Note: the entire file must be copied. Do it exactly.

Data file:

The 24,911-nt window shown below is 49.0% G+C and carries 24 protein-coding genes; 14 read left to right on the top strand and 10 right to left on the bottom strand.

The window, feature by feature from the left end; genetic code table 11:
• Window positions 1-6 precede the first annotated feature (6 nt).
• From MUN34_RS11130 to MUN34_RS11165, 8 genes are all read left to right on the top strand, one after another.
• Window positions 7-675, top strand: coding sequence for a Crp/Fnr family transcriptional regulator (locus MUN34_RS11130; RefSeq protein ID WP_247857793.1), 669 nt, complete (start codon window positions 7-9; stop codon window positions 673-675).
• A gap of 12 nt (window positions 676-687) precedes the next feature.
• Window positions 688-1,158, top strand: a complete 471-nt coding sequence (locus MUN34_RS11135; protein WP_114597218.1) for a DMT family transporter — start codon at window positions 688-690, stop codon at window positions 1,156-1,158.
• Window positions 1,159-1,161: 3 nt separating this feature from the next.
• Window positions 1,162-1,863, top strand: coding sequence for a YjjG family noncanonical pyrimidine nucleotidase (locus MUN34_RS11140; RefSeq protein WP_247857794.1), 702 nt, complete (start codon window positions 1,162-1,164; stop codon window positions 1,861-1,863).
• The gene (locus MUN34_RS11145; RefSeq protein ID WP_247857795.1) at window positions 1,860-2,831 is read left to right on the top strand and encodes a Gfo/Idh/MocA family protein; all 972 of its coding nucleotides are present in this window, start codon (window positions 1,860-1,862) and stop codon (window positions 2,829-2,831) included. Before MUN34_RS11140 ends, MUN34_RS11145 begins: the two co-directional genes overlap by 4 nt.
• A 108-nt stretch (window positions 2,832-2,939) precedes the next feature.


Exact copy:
The 24,911-nt window shown below is 49.0% G+C and carries 24 protein-coding genes; 14 read left to right on the top strand and 10 right to left on the bottom strand.

The window, feature by feature from the left end; genetic code table 11:
• Window positions 1-6 precede the first annotated feature (6 nt).
• From MUN34_RS11130 to MUN34_RS11165, 8 genes are all read left to right on the top strand, one after another.
• Window positions 7-675, top strand: coding sequence for a Crp/Fnr family transcriptional regulator (locus MUN34_RS11130; RefSeq protein ID WP_247857793.1), 669 nt, complete (start codon window positions 7-9; stop codon window positions 673-675).
• A gap of 12 nt (window positions 676-687) precedes the next feature.
• Window positions 688-1,158, top strand: a complete 471-nt coding sequence (locus MUN34_RS11135; protein WP_114597218.1) for a DMT family transporter — start codon at window positions 688-690, stop codon at window positions 1,156-1,158.
• Window positions 1,159-1,161: 3 nt separating this feature from the next.
• Window positions 1,162-1,863, top strand: coding sequence for a YjjG family noncanonical pyrimidine nucleotidase (locus MUN34_RS11140; RefSeq protein WP_247857794.1), 702 nt, complete (start codon window positions 1,162-1,164; stop codon window positions 1,861-1,863).
• The gene (locus MUN34_RS11145; RefSeq protein ID WP_247857795.1) at window positions 1,860-2,831 is read left to right on the top strand and encodes a Gfo/Idh/MocA family protein; all 972 of its coding nucleotides are present in this window, start codon (window positions 1,860-1,862) and stop codon (window positions 2,829-2,831) included. Before MUN34_RS11140 ends, MUN34_RS11145 begins: the two co-directional genes overlap by 4 nt.
• A 108-nt stretch (window positions 2,832-2,939) precedes the next feature.